Fennec & Wolf, a solo electronic producer
hailing from Cologne, Germany is kicking off 2016 with a three-track EP off the label he co-owns, Incroyable Music
. The Cassini
EP which is named after the space probe that collected such sounds that sample within this collection. Alongside his original production, it features two reworks from Kevin Over and Boy Next Door, which are both moving, powerful and club friendly.
Stepping away from his busy schedule, Fennec & Wolf managed to squeeze in a chat with us to open up further about himself as an artist and his label Incroyable Music.
Fennec & Wolf - Cassini 'EP'
Only The Beat:
How has your year been so far? Do you have any big hopes, goals and dreams for 2016?
The year started great, finally everything about our label Incroyable Music has been taken care of and is ready to roll. Myself and my colleague and co-founder Bellville can focus on making music again, since we now have someone who does most of the label work.
We finished shooting the video for one of my upcoming releases and some tracks I've been working on. My goal for 2016 is to spend more time in making music and to concentrate on the development of our label.
We will release our first Incroyable merchandise collection this year and I hope we'll impress some of the fashion people out there!
When did you first start collecting music and how long was it until you specialized in what you play? What made you love dance music so much?
I grew up with four older siblings and they were all into different kinds of music - Rock, Hip-Hop, Pop and Arabic music (Tareb) so I had a great music collection as a child. When I moved to Germany in 1995, I bought my first records and a few years later I became a Hip-Hip DJ. Later on I realized that I was missing something in Hip-Hop and started to listen to House music more and more, finding what I was missing in Hip-Hop: innovation.
When did you start the label, what inspired and influenced it and what music do you look to put out on it? Is there a sound for it?
I started the label with colleague Bellville. Our first release was in May 2015, so not very long ago. We both wanted to create a brand and not just a label. I was confused when sending out demos and waiting for a long, long time to get a response.
In the beginning we were searching for a signature sound but we realized very quickly that it should be a mixture of the music we both love to play.
"Incroyable Music is committed to a creative and unapologetic musical approach that goes way beyond the traditional boundaries of genre."
What are the best a worst things about running a label these days? What highlights have you had, what are the challenges you face?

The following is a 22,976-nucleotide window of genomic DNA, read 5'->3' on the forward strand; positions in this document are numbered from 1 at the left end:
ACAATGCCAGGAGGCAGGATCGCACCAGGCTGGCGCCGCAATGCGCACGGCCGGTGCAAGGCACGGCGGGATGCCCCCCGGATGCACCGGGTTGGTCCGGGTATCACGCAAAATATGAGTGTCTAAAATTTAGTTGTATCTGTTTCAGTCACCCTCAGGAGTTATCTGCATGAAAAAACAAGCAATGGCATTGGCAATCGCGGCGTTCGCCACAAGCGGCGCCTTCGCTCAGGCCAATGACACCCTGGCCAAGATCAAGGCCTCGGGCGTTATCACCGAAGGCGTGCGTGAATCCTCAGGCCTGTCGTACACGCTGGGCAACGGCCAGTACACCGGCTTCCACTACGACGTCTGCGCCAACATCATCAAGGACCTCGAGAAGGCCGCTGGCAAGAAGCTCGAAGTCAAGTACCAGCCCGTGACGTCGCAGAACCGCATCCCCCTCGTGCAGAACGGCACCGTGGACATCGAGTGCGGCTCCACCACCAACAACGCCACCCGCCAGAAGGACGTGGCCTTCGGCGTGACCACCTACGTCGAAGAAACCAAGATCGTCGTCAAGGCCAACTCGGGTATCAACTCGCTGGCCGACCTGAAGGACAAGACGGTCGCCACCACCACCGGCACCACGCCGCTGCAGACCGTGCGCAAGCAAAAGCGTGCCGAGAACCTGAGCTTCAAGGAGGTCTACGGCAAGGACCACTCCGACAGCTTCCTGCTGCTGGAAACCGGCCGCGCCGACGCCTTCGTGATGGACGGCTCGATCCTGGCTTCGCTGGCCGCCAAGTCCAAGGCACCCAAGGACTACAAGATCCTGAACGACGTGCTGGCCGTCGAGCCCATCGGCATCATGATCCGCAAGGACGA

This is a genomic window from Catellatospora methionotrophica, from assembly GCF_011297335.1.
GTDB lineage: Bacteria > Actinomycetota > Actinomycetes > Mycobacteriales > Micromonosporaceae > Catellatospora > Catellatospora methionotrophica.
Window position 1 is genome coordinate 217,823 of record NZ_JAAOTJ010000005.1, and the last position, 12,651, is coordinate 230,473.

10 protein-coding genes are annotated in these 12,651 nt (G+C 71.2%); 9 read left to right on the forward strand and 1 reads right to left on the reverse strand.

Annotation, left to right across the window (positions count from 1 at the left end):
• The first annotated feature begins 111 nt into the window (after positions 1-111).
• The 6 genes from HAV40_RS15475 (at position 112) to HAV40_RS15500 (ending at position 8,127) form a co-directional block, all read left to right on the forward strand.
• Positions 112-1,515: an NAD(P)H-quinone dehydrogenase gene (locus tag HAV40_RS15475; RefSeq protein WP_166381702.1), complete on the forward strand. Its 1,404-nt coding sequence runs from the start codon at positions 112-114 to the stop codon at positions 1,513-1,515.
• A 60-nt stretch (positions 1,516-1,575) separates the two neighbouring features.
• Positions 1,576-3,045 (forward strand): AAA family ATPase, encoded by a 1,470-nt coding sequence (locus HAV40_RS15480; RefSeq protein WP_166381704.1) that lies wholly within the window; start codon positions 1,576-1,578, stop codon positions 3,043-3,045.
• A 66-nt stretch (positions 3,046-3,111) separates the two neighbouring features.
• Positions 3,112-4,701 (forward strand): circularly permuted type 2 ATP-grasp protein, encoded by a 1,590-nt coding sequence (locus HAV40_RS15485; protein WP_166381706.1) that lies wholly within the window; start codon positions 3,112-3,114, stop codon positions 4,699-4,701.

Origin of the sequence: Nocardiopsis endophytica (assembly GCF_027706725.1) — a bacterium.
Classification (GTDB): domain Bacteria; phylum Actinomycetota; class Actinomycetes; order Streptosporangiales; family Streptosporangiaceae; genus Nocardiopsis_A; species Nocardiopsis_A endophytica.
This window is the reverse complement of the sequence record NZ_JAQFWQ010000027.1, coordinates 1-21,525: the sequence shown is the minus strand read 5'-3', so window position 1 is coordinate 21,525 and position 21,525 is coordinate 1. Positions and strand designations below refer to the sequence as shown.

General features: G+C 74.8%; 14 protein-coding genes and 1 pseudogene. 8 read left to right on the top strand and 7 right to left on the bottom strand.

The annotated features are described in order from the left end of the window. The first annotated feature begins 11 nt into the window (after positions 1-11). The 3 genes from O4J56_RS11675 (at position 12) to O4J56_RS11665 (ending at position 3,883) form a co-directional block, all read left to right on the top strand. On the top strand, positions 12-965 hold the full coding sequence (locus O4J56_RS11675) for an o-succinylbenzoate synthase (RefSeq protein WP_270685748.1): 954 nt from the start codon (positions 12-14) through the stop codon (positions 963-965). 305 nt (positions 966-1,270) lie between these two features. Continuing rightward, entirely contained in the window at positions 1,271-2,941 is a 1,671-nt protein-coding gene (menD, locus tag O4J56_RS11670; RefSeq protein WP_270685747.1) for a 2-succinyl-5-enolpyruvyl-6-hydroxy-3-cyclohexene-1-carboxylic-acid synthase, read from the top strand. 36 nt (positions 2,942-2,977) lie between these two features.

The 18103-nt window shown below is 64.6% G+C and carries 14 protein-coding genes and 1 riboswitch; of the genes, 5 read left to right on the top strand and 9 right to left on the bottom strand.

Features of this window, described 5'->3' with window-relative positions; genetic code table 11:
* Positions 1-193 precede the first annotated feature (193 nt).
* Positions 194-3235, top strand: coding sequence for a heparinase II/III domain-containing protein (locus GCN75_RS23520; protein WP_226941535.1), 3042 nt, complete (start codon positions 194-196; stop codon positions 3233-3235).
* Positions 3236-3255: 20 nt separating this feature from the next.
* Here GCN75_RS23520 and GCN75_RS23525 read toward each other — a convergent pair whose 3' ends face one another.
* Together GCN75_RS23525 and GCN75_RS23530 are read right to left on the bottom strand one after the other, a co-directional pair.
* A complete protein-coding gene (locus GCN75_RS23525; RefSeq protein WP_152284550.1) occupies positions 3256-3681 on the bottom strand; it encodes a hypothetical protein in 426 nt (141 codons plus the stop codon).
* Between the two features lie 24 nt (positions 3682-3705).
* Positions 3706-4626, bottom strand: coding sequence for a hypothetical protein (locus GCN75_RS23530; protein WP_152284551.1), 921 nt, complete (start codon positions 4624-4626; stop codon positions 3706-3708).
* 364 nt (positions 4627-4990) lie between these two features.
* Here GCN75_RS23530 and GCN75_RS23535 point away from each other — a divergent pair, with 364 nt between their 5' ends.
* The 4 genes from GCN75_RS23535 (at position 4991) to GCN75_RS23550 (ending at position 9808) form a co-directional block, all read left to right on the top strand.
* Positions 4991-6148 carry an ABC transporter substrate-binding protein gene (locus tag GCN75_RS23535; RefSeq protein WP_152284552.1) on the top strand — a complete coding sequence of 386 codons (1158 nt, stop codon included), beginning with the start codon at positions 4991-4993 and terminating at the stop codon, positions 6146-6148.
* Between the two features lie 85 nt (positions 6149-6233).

The best things are deciding what to release and when, standing behind the label projects and also building a family around the label. But of course there is a lot of background work that needs to be done.
One of our highlights has been our Incroyable label nights, we had about twenty in Germany last year. It's always nice to see how much positive feedback and inspiration we get about what we do.
I think the challenge of making music today is the natural obsolescence of music since the crowd is always in need of all new tracks.
What are your aims when making a track, where do you start, do you love the bass most or the synths or are you a melodies man, maybe?
It differs, sometimes I start with a sample that I hear on a record or, like my latest release 'Cassini' in a sample pack that was given away by NASA! Sometimes I'm playing with a synth till I have tweaked a good sound to use.
Should dance music have a social or political message? Or is it more about helping people have fun?
That's a point that I'm missing in dance music and generally in music business it is all about the money. We're missing characters like Bob Marley, John Lennon or 2Pac who were influenced by their political opinions. Dance music started to become a culture, like Hip-Hop in the late 80's. I believe that dance music should have a range of political messages.
What's your studio like - do you use hardware of software and why? What are some of your favorite bits of kit?
I used to have several hardware synths but after I bought the Arturia Pack and the Komplete Ultimate, I sold the hardware. If I need something, I can still borrow it from one of the Incroyable family, they're all addicted to analogue stuff.
My favorite kit in the studio is the NI Machine at the moment, I really love how much I can do with it.
Finally, what do you do outside of music and away from DJing?
If there is some free time I'm spending it with my loved ones, hanging out with my big family and my friends at the weekends, or go to the cinema or cook something nice at home with my girlfriend. I love series and movies. I sometimes wish I had more time for sports, but then again, it's not that bad to have a good excuse for not going to the gym every single day!
'Cassini' EP is out now on Incroyable Music, pick up a copy here